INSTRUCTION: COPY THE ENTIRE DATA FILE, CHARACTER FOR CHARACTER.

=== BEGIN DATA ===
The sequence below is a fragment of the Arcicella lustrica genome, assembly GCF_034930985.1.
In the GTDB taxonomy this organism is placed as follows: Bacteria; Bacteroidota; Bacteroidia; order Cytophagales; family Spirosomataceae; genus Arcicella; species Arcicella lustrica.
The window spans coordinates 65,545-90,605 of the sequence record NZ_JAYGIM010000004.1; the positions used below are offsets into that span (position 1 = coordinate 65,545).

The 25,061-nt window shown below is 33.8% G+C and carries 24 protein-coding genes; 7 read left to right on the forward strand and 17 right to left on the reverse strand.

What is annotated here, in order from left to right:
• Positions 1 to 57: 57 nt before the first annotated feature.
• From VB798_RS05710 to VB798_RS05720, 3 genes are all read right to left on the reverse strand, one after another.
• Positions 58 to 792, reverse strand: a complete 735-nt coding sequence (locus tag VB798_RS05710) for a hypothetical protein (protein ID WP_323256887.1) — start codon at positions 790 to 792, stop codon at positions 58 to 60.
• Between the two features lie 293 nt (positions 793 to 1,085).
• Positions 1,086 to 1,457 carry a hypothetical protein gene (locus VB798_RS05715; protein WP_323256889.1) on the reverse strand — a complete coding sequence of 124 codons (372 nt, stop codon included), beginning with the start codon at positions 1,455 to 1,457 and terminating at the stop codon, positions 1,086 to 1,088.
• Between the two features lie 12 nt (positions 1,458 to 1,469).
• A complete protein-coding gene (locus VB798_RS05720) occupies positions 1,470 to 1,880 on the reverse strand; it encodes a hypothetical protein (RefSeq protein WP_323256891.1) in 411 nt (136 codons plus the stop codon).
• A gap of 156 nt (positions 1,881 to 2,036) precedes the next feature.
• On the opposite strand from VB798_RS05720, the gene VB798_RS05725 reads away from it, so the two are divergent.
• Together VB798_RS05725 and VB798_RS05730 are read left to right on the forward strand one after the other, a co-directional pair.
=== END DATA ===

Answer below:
The sequence below is a fragment of the Arcicella lustrica genome, assembly GCF_034930985.1.
In the GTDB taxonomy this organism is placed as follows: Bacteria; Bacteroidota; Bacteroidia; order Cytophagales; family Spirosomataceae; genus Arcicella; species Arcicella lustrica.
The window spans coordinates 65,545-90,605 of the sequence record NZ_JAYGIM010000004.1; the positions used below are offsets into that span (position 1 = coordinate 65,545).

The 25,061-nt window shown below is 33.8% G+C and carries 24 protein-coding genes; 7 read left to right on the forward strand and 17 right to left on the reverse strand.

What is annotated here, in order from left to right:
• Positions 1 to 57: 57 nt before the first annotated feature.
• From VB798_RS05710 to VB798_RS05720, 3 genes are all read right to left on the reverse strand, one after another.
• Positions 58 to 792, reverse strand: a complete 735-nt coding sequence (locus tag VB798_RS05710) for a hypothetical protein (protein ID WP_323256887.1) — start codon at positions 790 to 792, stop codon at positions 58 to 60.
• Between the two features lie 293 nt (positions 793 to 1,085).
• Positions 1,086 to 1,457 carry a hypothetical protein gene (locus VB798_RS05715; protein WP_323256889.1) on the reverse strand — a complete coding sequence of 124 codons (372 nt, stop codon included), beginning with the start codon at positions 1,455 to 1,457 and terminating at the stop codon, positions 1,086 to 1,088.
• Between the two features lie 12 nt (positions 1,458 to 1,469).
• A complete protein-coding gene (locus VB798_RS05720) occupies positions 1,470 to 1,880 on the reverse strand; it encodes a hypothetical protein (RefSeq protein WP_323256891.1) in 411 nt (136 codons plus the stop codon).
• A gap of 156 nt (positions 1,881 to 2,036) precedes the next feature.
• On the opposite strand from VB798_RS05720, the gene VB798_RS05725 reads away from it, so the two are divergent.
• Together VB798_RS05725 and VB798_RS05730 are read left to right on the forward strand one after the other, a co-directional pair.